Click HERE to watch the video footage.
June 21 was Go Skateboarding Day across the United States. But for skater Matt McCormack and handful of others in Hot Springs, Ark., celebrating the unofficial holiday by hopping on their boards landed them behind bars and under house arrest.
According to the skaters, Police Officer Joey Williams used excessive force in apprehending them for violating a city ordinance against skateboarding on the street. They have circulated a video of the incident on YouTube that has garnered almost a million views since it was posted June 25 and landed Williams at the center of an internal misconduct investigation and on paid leave from his post.
McCormack, 21, who shot the video and posted it on YouTube, told ABC News that he always carries a digital camera while skating, as he is gathering material for a local skate shop and feels particularly fortunate to have caught this incident.
"On YouTube you can see [Williams] choking the 13-year-old girl," McCormack said. "I think it's wrong. He was calling us thugs, but if you think about it, we were a whole bunch of kids and none of us had any drugs on us or anything like that. That's not that thuggish."
McCormack told ABC that although he and the other skaters did know it was illegal to ride on the sidewalk, they had ridden there before and were never warned or threatened with arrest. He is more concerned with the excessive force he feels Williams used when the officer appeared to put a 13-year-old girl ? the youngest in their skating group ? in a chokehold.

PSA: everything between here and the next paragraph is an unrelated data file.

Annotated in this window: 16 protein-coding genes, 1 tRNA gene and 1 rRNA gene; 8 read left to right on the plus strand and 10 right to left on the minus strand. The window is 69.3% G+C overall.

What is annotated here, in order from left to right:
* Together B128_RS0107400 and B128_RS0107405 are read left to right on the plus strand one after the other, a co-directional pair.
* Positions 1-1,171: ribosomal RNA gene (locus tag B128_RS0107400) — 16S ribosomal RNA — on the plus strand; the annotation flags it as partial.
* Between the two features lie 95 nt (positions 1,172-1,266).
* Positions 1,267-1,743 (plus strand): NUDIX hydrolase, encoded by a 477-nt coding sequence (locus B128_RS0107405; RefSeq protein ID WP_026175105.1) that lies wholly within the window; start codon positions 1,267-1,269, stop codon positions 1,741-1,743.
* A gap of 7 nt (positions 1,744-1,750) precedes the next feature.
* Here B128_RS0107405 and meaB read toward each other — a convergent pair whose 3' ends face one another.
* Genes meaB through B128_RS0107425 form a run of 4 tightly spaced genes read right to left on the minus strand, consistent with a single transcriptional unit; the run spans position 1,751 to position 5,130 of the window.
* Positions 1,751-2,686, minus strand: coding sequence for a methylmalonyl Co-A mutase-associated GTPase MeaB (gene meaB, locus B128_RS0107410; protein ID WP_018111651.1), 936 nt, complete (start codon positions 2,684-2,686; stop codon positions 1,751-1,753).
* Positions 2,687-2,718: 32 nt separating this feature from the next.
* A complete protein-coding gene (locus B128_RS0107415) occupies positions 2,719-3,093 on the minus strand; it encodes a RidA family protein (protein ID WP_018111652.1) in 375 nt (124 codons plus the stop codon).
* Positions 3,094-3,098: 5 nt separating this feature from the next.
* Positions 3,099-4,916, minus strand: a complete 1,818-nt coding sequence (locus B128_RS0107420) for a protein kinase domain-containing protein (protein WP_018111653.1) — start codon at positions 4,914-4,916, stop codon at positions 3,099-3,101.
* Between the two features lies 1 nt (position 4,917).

"He could have just grabbed us by the arm and stopped us and then that would've been it," McCormack said.
Despite repeated attempts on behalf of ABC News, Williams could not be reached through the Hot Springs Police Department. However, fellow Officer Clifford McNeely said the incident was brought to the department's attention when a citizen sent the YouTube video to a department administrator.
"He is under paid administrative leave and is under investigation," McNeely said. "The matter will be investigated by senior officers and the chief."
McNeely added that the grass roots Internet effort by the skaters has spawned a deluge of calls and e-mails to the department.
"We are getting so many calls that people with problems are not getting through," McNeely said, adding that 911 calls come in to a separate line. "The administrative line is flooded. It's a lot of young people. Some call and want to file a complaint, but some call and cuss us."
McNeely said the kids should have known not to skate in downtown Hot Springs.
"It's posted no skateboarding," McNeely said. "There is just one street and its usually very crowded. Usually, there is a citation or a warning given, but people could be taken to jail."
Officer M.J. Means, the public information officer for the department, added that the department had also been receiving some calls from citizens who support Williams. "They understand that it's a city ordinance," he said.
John Bernard, executive director of the International Association of Skateboard Companies, a nonprofit organization that promotes the annual Go Skateboarding Day, told ABC News that he believes skater prejudice could have been a factor in the arrests.